Listening is far more difficult, more fatiguing and often more frustrating than talking. But no, you can’t become a better listener by listening harder. And furthermore, even the best listeners have to bite their tongues to stop from reacting, interrupting or verbally identifying with the person talking. But there are a few simple ways to make certain your listening is truly effective.
Effective listeners listen for different levels of meaning.
The linguistic level is simply that to which the message refers. “Jim can’t come to the team meeting.” The individual words of the sentence and the sentence as a whole have linguistic meaning. “Jim” refers to one specific person and “can’t come” refers to a specific action that won’t take place. “Team meeting” is a well-defined event. That’s linear listening.
But it’s the non-linear, interpretive level of meaning where our brains really start churning. The interpretive level of meaning in a message is created by the complex set of cues within the message itself. These cues tell the other person how to make sense of the message. Is it to be taken seriously or lightly. Does the message mean exactly what’s being stated, or even the opposite of its literal content? That’s the really important stuff.
When the message is delivered face-to-face, there are liable to be mannerisms, facial, hand and body gestures, as well as inflections and tone of voice that give us clearer indications of how a transaction is to be interpreted. When the message is delivered by other means–text message, email,etc–all you have are the words.
The third level of meaning for most messages is the relational. The relational level of meaning is the complex set of cues within the message that indicate the relationship between the talker and the listener. Every message in an interpersonal transaction (that’s right, “every message”) either reinforces or modifies the existing relationship between the two persons involved.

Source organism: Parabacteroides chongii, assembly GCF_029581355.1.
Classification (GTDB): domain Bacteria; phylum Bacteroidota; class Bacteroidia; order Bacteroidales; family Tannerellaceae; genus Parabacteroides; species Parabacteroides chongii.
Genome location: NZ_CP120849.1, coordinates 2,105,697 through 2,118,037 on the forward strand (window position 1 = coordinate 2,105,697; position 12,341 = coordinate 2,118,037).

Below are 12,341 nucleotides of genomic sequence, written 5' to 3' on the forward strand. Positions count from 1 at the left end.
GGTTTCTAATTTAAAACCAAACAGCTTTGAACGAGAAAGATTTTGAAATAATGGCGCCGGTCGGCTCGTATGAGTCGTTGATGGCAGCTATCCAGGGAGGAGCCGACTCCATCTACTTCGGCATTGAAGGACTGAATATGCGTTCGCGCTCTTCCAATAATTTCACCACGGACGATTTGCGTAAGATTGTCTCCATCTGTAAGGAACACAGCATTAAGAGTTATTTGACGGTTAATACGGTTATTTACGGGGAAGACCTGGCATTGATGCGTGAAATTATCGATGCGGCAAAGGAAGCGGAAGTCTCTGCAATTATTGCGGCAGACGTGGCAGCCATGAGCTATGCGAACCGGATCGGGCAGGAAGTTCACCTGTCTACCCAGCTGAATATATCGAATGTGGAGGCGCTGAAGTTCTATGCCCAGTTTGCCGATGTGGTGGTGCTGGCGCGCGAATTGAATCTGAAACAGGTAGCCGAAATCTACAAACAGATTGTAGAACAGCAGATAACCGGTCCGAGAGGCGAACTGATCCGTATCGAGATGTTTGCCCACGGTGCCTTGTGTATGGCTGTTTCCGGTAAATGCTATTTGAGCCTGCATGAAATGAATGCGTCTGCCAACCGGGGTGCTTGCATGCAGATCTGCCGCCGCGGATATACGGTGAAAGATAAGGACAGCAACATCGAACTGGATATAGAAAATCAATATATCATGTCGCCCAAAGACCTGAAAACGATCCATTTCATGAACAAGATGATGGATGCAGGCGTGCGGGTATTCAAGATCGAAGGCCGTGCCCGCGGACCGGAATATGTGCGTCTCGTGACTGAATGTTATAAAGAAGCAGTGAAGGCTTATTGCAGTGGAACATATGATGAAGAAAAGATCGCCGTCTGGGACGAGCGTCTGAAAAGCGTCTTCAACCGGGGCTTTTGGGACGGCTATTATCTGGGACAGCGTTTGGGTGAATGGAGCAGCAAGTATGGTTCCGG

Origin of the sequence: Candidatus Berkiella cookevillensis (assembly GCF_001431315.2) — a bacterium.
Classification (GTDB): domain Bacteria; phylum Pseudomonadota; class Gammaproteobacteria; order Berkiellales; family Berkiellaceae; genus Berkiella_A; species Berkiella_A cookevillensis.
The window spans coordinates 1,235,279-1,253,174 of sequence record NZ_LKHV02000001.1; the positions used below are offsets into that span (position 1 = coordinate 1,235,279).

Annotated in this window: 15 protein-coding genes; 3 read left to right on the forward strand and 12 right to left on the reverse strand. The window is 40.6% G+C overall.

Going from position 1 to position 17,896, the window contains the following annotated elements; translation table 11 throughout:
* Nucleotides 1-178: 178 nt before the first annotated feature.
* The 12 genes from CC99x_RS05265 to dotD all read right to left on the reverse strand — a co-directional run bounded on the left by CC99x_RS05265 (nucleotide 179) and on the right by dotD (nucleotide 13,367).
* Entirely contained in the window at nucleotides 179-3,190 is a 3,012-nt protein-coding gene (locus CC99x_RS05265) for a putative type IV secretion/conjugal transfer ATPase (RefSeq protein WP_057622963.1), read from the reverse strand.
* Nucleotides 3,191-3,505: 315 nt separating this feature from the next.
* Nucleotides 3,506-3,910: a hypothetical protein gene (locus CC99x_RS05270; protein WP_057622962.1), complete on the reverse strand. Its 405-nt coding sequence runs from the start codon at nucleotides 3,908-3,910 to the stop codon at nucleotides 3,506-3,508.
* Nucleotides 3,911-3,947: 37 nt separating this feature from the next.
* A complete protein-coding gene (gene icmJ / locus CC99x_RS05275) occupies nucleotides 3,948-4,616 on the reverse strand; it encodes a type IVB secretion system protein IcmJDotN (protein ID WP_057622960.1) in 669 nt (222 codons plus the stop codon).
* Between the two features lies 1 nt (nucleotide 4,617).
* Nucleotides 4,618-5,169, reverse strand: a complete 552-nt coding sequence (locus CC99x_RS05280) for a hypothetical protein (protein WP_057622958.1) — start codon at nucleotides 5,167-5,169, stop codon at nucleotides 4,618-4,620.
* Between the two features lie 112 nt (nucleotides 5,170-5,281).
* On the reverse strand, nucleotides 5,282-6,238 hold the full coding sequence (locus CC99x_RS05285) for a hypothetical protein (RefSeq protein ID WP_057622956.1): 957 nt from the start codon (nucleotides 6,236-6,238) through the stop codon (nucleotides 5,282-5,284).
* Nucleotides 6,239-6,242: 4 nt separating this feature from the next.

In short, effective listening inevitably involves a lot of parallel processing.
Four keys to truly listening.
It’s obvious that the opportunities for misunderstanding within the three levels of meaning are numerous. But organizational listening, even within the interpersonal, is often loaded with potential problems or misunderstanding. Add different levels of hierarchy, work teams with several members, cultural and value differences, struggles for power, competition for scarce resources and the increased use of impersonal communication media to the soup and the possibilities are multiplied. Like musical chairs, it’s a near-perfect set up for misunderstanding. So here are four keys to more effective listening:
Avoid and ignore distractions. This doesn’t just mean shutting down your smartphone or closing your web browser. It’s especially important to stop the business of formulating your response to what the other person is saying. Simply focus on what’s being said at the differing levels. Focus, focus, focus.
Parrot and paraphrase. Because most don’t do this, it can make you feel silly. But parroting or paraphrasing not only shows the other person that you’re listening, it encourages them to keep talking by showing that you’re actually listening.
Ask thoughtful questions. Open-ended and implication questions help you see the issues more clearly. It also enables the talker to go deeper into what he or she sees as significant.
Explore other’s listening mistakes. It’s a lot more difficult to learn from our own mistakes than from others. Whenever I’m around a “he said, she said” conversation, I pay close attention to how a person draws conclusions from that experience. I stay curious about their interpretations, sometimes even asking about how they drew their conclusion from what they heard. If you’ve sat through a team meeting, for example, and afterword someone tells you what they heard and the meaning they made from it, you begin to see how that person created meaning and how it (sometimes) differs from you. So I don’t just walk away wondering what planet they’re on or why I missed that. Instead, I pay close attention to their inference creating, learning about my own skills and even my mistakes, from them. Statisticians will tell you that our inference creations are far, far more wrong than correct. Most of us rather automatically think that mistakes were made, but not by us. That dog won’t hunt.
The brilliant research scientist, Duncan Watts, formerly of Columbia University and now at Microsoft Research, has a lot to say about our inference, meaning-making capacities. In a fascinating McKinsey summary on the future of marketing, Watts finds that we need to start suspecting our intuition (our inference-drawing and meaning-making capacities). Watts is talking about hard data, but his comment applies even more strongly to interpersonal/team listening.
You may think this all sounds somewhat obvious, but watch and see how few use these strategies. Most can’t help thinking that they know why people do (say) what they do (say) or what they’re going to do. But whatever hypothesis or intuition you have, however self-evident it may seem, when you test it against the data, it’s wrong—not every time, but very often.